Furious Finish Gives Tarjei Boe Victory in Östersund Sprint
Norway’s Tarjei Boe, starting with bib number 94 put on a furious finish in the closing meters of the men’s 10K sprint to claim his first victory since 2013. His tine of 22:40.6 was just .7 seconds ahead of France’s Martin Fourcade. Third place went to Germany’s Erik Lesser, 3.7 seconds back. All three men had a single penalty.
Boe’s teammate, Emil Hegle Svendsen finished fourth, 13.3 seconds back, with one penalty, while Lesser’s teammate Simon Schempp was fifth, 15 seconds back, also with a single penalty. Switzerland’s Mario Dolder shot clean to finish in a personal best sixth place, 16 seconds back.
For the first time this week, the temperature at the start was above freezing, at +1.5C, with once again, a light wind pushing the wind flags in a variety of directions, just enough to be a bother at times.
Lesser Sets The Bar High
Erik Lesser had a blazing fast clean prone stage to set the bar high putting him 10 seconds of Svendsen who matched him but was slower on the range. Despite skiing a fast first loop, Johannes Thingnes Boe, wearing the Yellow Bib for the first time missed his first three shots, effectively putting him out of contention for a top spot. Just before him, Fourcade had missed a prone shot, leaving him 26 seconds behind Lesser. Svendsen, had a standing penalty, but he stayed within 10 seconds of the lead with a fast tour of the tracks. Fourcade pushed the second loop, then cleaned standing to take the lead, until Lesser matched another very fast range time, but picked up. These two were locked in a battle for the top spot.
Fourcade Skis into the Lead
In the last loop, Fourcade was just a bit faster at each split, grabbing a 1.7 second lead with 400 meters to go. On the final downhill, the French star added another 1.3 seconds to take the lead at the finish. While these two were battling, Dolder and Lindström had two clean stages, but could not match the ski speed of Fourcade and Lesser. Schempp was one of the last men to take a run at the podium. Like Lesser, he had an impressive clean prone, but stumbled slightly with a standing penalty. He left the stadium in fifth; although skiing well, he could not gain much time on the leaders, only moving fourth by the finish.
Tarjei’s Push to Victory
Yet, Tarjei, starting with number 94 wanted to have a say in the results, with his rapid-fire style, he dropped all five prone targets, and left the range in the second spot. With a light drizzle in the air, the tracks were getting a bit faster, taking the lead just before standing. He missed on shot, flew around the penalty loop, heading out on the final 3.3K loop, 7 seconds ahead of Fourcade. With 1300 meters to go, Tarjei had a 3.1 second advantage on Fourcade. With just 400 meters to the finish, the lead was down to .9 seconds. Pushing hard with a maximum effort, he crashed across the finish line for his first World Cup victory since a sprint win at Oslo on February 28, 2013!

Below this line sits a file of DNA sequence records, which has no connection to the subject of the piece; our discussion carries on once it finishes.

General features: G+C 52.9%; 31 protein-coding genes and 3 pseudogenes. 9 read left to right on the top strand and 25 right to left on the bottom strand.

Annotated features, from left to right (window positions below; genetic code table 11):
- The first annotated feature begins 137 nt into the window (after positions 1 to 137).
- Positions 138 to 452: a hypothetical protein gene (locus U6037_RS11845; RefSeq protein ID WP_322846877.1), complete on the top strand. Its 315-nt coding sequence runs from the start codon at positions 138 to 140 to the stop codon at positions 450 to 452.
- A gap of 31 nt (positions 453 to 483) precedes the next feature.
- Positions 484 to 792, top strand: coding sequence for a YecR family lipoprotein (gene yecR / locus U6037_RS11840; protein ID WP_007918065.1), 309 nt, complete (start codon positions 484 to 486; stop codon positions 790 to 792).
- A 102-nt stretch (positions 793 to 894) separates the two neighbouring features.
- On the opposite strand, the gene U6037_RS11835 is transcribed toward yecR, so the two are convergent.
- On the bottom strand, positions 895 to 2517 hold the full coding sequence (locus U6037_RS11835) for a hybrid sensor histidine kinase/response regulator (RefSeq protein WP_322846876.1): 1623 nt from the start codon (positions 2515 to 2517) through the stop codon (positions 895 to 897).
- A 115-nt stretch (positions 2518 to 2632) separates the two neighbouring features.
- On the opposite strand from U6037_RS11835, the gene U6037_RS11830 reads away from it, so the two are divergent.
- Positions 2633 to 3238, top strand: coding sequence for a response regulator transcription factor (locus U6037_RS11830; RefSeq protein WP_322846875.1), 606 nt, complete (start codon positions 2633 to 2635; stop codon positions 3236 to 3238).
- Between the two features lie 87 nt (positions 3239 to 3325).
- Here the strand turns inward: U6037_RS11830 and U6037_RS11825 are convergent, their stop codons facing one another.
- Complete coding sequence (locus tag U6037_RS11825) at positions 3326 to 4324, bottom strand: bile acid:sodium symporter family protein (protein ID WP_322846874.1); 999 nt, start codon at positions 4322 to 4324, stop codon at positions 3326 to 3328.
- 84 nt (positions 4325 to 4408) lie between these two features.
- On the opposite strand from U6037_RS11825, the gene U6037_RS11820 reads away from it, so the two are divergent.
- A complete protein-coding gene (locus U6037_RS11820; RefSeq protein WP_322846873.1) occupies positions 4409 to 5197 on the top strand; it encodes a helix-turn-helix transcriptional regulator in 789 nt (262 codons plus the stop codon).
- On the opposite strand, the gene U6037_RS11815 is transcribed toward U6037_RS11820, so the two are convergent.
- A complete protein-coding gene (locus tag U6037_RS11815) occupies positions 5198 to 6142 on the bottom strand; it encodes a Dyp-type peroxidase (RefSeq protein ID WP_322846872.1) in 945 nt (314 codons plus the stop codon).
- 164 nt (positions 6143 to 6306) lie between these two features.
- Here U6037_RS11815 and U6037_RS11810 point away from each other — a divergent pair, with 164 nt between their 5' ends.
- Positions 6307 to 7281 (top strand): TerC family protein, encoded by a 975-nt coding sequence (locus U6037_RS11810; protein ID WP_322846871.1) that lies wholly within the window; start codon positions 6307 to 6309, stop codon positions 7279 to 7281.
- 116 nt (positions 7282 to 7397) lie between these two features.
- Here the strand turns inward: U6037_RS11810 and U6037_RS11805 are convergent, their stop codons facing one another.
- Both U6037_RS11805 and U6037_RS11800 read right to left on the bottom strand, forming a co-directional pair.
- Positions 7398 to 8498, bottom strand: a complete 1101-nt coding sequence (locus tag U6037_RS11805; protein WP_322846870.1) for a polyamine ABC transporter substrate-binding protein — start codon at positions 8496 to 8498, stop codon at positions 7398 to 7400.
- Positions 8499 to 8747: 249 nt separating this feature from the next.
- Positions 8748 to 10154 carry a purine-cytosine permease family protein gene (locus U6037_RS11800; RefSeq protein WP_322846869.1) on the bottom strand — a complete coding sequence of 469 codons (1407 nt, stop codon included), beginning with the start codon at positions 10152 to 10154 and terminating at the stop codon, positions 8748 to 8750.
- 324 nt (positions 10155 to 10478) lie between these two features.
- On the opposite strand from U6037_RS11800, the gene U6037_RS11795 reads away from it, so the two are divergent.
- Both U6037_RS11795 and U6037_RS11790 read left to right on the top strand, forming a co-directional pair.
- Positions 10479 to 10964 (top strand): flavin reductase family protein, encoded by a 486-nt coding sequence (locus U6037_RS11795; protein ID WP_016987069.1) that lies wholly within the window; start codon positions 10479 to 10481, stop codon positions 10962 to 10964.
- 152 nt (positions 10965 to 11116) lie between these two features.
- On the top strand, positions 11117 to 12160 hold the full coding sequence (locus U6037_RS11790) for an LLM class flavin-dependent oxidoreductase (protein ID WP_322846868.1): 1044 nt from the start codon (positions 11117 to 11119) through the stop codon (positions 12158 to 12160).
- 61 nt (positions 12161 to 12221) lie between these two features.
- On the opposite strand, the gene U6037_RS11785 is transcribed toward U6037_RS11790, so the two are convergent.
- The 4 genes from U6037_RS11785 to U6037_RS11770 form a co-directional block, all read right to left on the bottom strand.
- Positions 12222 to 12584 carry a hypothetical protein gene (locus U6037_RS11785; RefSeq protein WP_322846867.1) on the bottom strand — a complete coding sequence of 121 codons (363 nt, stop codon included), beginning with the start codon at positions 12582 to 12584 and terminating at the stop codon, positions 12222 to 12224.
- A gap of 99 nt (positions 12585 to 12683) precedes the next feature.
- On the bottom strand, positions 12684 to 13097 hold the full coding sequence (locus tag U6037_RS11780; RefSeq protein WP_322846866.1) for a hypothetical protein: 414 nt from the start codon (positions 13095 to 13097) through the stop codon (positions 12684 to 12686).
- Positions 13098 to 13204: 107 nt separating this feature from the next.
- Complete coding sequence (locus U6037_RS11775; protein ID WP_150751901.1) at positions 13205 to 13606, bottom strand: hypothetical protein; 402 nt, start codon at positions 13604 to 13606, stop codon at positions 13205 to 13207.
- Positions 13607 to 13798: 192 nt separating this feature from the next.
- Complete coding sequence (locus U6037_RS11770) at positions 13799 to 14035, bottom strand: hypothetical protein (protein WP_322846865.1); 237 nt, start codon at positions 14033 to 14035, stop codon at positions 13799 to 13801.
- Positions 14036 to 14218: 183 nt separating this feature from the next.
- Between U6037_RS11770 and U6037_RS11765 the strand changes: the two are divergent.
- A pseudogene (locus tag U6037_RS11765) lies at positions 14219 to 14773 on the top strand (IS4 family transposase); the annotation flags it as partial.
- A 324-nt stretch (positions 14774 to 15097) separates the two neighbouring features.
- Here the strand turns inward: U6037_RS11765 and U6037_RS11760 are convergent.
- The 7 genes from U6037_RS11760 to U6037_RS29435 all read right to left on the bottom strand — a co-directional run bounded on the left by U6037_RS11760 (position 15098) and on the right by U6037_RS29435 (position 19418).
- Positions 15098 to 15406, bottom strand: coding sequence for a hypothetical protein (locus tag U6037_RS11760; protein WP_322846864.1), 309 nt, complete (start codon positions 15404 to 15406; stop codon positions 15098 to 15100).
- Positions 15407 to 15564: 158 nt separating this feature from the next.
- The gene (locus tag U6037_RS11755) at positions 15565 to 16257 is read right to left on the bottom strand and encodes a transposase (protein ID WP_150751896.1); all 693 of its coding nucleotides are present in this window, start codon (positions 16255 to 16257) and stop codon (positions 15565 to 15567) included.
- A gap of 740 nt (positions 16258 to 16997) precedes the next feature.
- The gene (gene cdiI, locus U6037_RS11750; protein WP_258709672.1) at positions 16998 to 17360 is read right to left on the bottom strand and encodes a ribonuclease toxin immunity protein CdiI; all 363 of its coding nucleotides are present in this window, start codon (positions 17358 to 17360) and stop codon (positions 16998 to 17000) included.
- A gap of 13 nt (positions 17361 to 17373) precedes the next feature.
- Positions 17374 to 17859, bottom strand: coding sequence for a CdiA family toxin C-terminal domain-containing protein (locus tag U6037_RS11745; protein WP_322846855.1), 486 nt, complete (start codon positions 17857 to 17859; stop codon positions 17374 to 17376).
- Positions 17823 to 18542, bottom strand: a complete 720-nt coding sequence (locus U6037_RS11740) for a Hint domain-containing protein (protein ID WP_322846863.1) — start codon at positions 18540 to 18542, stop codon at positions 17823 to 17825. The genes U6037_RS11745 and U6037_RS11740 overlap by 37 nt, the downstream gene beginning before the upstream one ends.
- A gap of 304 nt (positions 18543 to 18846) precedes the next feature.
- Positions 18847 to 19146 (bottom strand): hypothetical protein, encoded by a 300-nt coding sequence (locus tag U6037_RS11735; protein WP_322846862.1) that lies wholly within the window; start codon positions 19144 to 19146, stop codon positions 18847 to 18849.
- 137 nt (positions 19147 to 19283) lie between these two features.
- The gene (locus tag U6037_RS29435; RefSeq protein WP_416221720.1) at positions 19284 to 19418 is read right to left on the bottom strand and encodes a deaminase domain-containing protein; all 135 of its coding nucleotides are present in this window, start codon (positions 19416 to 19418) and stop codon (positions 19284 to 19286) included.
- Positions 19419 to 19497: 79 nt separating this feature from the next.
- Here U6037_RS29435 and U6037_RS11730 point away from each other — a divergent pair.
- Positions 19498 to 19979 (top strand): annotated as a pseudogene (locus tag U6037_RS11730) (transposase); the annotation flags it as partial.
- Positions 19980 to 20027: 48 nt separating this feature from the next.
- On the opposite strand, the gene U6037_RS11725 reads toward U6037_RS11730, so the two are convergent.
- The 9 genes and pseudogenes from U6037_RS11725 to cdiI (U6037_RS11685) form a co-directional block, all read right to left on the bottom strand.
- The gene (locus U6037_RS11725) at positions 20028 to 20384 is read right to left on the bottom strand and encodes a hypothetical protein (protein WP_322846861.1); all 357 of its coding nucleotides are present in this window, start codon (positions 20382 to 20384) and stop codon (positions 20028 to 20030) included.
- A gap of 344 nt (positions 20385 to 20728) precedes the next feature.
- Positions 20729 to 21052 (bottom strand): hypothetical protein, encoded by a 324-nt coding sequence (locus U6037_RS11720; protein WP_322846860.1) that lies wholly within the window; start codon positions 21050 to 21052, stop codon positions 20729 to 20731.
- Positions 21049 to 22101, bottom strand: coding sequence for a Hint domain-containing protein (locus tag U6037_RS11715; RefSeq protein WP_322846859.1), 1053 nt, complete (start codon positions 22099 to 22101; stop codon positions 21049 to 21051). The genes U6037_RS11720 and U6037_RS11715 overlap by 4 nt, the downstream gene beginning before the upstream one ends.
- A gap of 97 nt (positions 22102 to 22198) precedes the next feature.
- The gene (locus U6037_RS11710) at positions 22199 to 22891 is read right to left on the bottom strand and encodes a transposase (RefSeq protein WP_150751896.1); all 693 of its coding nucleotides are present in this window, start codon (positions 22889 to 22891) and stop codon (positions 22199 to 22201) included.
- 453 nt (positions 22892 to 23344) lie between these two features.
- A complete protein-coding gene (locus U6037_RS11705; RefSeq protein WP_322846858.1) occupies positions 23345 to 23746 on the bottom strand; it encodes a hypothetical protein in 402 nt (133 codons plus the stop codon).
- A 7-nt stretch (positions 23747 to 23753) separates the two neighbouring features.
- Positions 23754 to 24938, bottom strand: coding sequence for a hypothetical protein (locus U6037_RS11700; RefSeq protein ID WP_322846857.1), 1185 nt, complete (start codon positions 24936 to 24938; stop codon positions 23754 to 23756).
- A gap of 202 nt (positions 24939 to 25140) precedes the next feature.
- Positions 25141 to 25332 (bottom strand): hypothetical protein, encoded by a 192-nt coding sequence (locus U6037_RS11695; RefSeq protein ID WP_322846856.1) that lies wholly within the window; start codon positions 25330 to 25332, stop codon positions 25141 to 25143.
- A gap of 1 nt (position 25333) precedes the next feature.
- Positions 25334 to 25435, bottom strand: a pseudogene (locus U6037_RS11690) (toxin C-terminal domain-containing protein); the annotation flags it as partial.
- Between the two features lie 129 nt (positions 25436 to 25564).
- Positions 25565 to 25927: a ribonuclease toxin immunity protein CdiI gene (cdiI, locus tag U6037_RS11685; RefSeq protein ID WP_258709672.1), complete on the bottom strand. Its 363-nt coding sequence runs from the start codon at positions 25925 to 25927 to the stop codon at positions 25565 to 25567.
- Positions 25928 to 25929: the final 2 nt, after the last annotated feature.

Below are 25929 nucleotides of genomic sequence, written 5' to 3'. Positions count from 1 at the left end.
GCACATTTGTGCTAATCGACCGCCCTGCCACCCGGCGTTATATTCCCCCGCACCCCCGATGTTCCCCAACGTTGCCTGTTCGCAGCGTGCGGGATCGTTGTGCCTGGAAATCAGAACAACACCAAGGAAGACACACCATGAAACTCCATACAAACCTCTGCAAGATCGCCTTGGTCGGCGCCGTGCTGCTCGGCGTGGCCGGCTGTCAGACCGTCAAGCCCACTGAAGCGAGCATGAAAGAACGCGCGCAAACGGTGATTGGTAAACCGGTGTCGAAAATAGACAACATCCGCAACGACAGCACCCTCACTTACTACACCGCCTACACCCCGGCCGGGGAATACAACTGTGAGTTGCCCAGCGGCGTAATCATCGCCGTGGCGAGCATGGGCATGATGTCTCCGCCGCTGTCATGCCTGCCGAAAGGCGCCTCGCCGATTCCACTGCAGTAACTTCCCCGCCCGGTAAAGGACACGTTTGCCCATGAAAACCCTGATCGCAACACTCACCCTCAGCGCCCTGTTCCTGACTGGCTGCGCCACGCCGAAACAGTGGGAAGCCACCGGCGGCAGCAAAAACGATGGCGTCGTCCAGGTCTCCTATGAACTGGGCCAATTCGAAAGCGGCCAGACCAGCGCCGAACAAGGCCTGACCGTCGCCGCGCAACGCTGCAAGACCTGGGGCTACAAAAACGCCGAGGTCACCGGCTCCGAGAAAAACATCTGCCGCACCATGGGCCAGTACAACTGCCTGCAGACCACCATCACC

Mental Game: Keep Pushing
Tarjei described his road to victory: the last few minutes on the tracks. “It was totally blackout after the finish line, it was an incredible fight with Martin and when I was on the lap I saw his last 500m so I knew I had to push. It was a relief to see I was on top after I woke up from the dead there… On the track they informed I had a second advantage before the last 500m, but you can never trust those guys on the track, you could be behind when they tell you it's just one second lead. It's a mental game for them as well to keep you motivated… I kept telling myself that after the next uphill there was the finish line for every uphill. I was so tired, but I had to tell myself to keep pushing. It was a mental game, but it's always a mental game when you compete with big athletes like Martin.”
Never Give Up
The winner has struggled with health issues since winning the World Cup Total Score title in 2011. Still he never gave up. “It was really tough, in 2016 I thought I was back in the game and going somewhere, but then again last year it was like a punch in the face. This season I tried not to push too hard in the summer and keep the flow: it seems like its working fine and honestly this win is a relief after all these problems. As all you know, I struggled with so many health issues and my weak side is that I easily get kicked down by just a cold... for me it's been a series of small issues, but I always can count on my strong sides too, like I always comeback and I never give up.”
The Quipster, Even with Johannes in Wins
Throughout his career, Tarjei has always been quick with a quip; Johannes was his target today. “Finally, I am equal again with Johannes in terms of wins: when a younger brother becomes better than you, it's nice to beat him every now and then!”
Fourcade was philosophical about losing by such a small margin. “It was a good biathlon competition today… I think I lost many times by less than 1 second, but I also won many times as well... yet you never get accustomed to such small margins. Tarjei beat me by 0.9 four years ago, so I think this is not new to me.”
Martin Always Wins
Lesser realizes he is an underdog when he goes head-to-head with Fourcade. “I had a fight with Martin, but he always wins those fights. I tried to keep focused on my skiing and I am very happy about this podium, because I never was on a podium of a sprint.”
He sees a small advantage on the shooting range in tomorrow’s pursuit. “Tomorrow will be very tough, it is almost a mass start tomorrow: I look forward to the prone because I think I have a little advantage there, but also for a better standing than in the last year.”